On 2 April, 1982, Argentina invaded The Falkland Islands, believing it had a historical right to re-claim the British protectorate, against the will of its pro-British citizens. They overthrew the Governor, veteran diplomat Rex Hunt, exiling him to Uruguay, and overran Port Stanley. Would Britain let this slide? Not on Margaret Thatcher's watch.
By 14 June, the Royal Navy and Parachute Regiment had defeated Argentine forces, which surrendered after the British Army marched into Port Stanley. 649 Argentines and 255 Britons died in the brief but bloody conflict.
Over the past few weeks, there has been a hubbub about Argentina's renewed bellicosity toward the Falklands, exacerbated by Barack Obama and his Secretary of State, Hillary Clinton repeatedly calling the islands "the Malvinas." To many observers, this appears to be an affront to British legitimacy, a gesture of support for Argentinian claims and a thumbing of the nose to the special relationship. Then came Obama's Biden-like gaffe on April 17, when he mistakenly called said "Maldives" instead of "Malvinas." Oops.
For a few days there was a lull in Falklands/Malvinas/Maldives news. But then, earlier this week, came the most troubling recent rhetoric , from none other than the new Argentine ambassador to London, Alicia Castro (no relation to Fidel, as far as I can tell, at least biologically). Interrupting British Foreign Secretary William Hague at a human rights event, Castro badgered him over whether Britain was ready to talk over the Falklands' future. The islanders have the right to self-determination, Hague asserted. Then came Castro's outrageous claim: "Self-determination is not a right that every country has or every population has. A province in my country cannot decide if they want to belong to China."
This is pretty rich coming from someone whose government has accused Britain of wrongly holding onto the Falklands like an outdated colonial possession. There's nothing like hypocrisy, eh? Never mind that the people of these islands are overwhelmingly pro-Britain. Apparently there aren't enough of them to have earned the privilege of self-determination, or, presumably, any other democratic right.
Castro's position is preposterous. It has long been the opinion of tyrants and despots that little countries shouldn't have a say in how they run their own affairs. And when these countries opted for independence, the stronger neighbour (be it Nazi Germany in World War II, or Soviet Russia in its aftermath) simply enforced their will militarily. This is not to say that Castro or the government she speaks for is the equivalent of a Stalin- or Hitler-led regime, but there are rhetorical parallels to the diatribes of these leaders. At the least, she is guilty of a diplomatic faux pas.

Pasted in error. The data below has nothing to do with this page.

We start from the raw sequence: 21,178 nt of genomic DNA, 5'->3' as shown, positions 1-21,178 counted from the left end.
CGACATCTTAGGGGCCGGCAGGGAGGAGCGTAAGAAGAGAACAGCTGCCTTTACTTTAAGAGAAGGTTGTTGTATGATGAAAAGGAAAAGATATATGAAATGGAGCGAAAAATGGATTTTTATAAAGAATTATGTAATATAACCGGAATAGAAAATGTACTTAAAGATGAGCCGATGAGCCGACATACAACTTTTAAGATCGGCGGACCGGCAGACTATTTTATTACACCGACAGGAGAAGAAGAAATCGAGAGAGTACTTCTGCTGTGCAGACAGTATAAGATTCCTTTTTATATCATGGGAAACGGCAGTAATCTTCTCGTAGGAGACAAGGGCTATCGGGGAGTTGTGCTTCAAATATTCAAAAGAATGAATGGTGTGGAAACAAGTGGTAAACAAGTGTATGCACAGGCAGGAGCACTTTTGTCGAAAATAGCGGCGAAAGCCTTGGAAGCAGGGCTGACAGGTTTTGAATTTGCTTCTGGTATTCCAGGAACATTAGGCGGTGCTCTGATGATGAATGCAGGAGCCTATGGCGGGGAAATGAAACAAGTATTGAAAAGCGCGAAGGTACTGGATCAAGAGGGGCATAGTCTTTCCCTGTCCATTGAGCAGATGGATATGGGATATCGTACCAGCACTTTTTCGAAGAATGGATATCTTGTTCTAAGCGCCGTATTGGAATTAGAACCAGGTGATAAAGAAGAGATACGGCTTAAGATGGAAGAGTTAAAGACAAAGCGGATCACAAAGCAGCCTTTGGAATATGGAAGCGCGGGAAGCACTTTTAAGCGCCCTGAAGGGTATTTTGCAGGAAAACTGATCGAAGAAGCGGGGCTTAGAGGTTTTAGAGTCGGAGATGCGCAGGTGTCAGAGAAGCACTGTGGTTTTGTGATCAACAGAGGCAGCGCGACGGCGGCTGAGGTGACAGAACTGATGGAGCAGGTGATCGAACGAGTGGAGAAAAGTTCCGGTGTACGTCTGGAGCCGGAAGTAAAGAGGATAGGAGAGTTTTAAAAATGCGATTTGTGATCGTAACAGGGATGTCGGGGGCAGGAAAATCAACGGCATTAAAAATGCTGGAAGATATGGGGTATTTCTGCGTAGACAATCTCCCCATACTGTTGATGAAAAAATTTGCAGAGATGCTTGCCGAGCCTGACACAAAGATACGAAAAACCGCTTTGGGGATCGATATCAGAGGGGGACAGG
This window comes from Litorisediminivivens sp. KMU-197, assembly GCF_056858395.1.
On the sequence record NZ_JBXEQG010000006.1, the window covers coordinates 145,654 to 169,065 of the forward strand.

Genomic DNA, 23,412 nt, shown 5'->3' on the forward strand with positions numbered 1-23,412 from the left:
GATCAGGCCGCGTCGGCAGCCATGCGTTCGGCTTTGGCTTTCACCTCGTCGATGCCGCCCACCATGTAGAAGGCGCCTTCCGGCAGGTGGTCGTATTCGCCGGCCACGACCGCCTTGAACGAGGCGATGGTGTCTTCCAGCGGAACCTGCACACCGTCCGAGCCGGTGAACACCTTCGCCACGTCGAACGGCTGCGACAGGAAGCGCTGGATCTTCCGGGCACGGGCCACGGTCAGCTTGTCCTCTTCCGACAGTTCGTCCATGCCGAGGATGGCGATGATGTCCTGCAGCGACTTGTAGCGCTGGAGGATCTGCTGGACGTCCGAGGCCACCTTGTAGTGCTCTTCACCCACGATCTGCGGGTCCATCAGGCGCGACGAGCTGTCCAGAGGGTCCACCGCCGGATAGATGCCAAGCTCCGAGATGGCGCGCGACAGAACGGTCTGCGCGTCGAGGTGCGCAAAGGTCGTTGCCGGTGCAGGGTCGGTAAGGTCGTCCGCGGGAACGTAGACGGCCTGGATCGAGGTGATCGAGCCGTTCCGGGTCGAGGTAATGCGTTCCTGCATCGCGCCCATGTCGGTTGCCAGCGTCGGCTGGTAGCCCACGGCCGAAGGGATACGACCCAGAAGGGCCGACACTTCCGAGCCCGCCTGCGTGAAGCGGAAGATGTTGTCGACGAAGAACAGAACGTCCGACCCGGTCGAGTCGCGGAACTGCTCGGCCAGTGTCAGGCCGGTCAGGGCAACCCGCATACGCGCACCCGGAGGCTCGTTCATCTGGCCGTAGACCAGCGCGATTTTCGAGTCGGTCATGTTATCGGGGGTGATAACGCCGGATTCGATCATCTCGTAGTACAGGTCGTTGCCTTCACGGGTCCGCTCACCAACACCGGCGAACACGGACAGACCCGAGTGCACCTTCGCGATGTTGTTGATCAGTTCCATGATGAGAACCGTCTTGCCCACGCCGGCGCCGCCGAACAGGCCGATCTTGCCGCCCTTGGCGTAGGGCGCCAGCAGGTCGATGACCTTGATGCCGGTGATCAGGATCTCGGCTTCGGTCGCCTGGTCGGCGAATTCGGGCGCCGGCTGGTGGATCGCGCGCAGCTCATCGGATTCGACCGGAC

There are also echoes in Castro's bluster of the disturbing comment made by president of the European Commission, José Manuel Durrão Barroso, in October 2010: "Decisions taken by the most democratic institutions in the world are very often wrong." Indeed, the EU has acted like it is suspicious of democracy on many occasions, not least when it disregarded Ireland's initial "No" vote on the Lisbon Treaty, and then poured millions into backing the "Yes" campaign until the desired result was achieved. Supra-national organisations trump sovereignty in Brussels and its dominions, it seems.
To be fair to Argentina and Ms. Castro, colonialist era Britain is far from blameless when it comes to letting people decide whom they are governed by. But the matter of the Falklands was settled 30 years ago and it's clear that that residents of these islands wish to retain their ties with Britain for more than another 30. One can only hope that David Cameron will stand up for the freedom, liberty and the self-determination that Castro would deny them, if Argentine bluster turns into offensive action.
This is no time for hawkishness, but it is worth noting that all too often, the irresponsible words of those opposed to democracy do just that.
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